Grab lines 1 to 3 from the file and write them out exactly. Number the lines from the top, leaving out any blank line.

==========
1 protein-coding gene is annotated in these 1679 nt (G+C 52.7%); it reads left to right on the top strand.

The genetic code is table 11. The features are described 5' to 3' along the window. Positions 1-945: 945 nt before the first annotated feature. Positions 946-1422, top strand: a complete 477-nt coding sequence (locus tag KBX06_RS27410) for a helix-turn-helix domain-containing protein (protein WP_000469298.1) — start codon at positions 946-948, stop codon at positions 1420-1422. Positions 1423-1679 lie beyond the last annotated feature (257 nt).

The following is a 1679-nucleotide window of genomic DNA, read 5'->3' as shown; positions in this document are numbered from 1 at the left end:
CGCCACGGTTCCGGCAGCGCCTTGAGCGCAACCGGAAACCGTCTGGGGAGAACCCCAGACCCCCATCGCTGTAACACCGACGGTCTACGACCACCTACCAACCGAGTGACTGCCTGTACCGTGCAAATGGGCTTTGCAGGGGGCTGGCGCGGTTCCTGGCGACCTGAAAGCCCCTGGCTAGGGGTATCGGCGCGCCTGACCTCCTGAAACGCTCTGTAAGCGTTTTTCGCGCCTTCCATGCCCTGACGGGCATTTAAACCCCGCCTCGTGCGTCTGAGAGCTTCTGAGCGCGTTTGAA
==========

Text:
1 protein-coding gene is annotated in these 1679 nt (G+C 52.7%); it reads left to right on the top strand.

The genetic code is table 11. The features are described 5' to 3' along the window. Positions 1-945: 945 nt before the first annotated feature. Positions 946-1422, top strand: a complete 477-nt coding sequence (locus tag KBX06_RS27410) for a helix-turn-helix domain-containing protein (protein WP_000469298.1) — start codon at positions 946-948, stop codon at positions 1420-1422. Positions 1423-1679 lie beyond the last annotated feature (257 nt).

The following is a 1679-nucleotide window of genomic DNA, read 5'->3' as shown; positions in this document are numbered from 1 at the left end: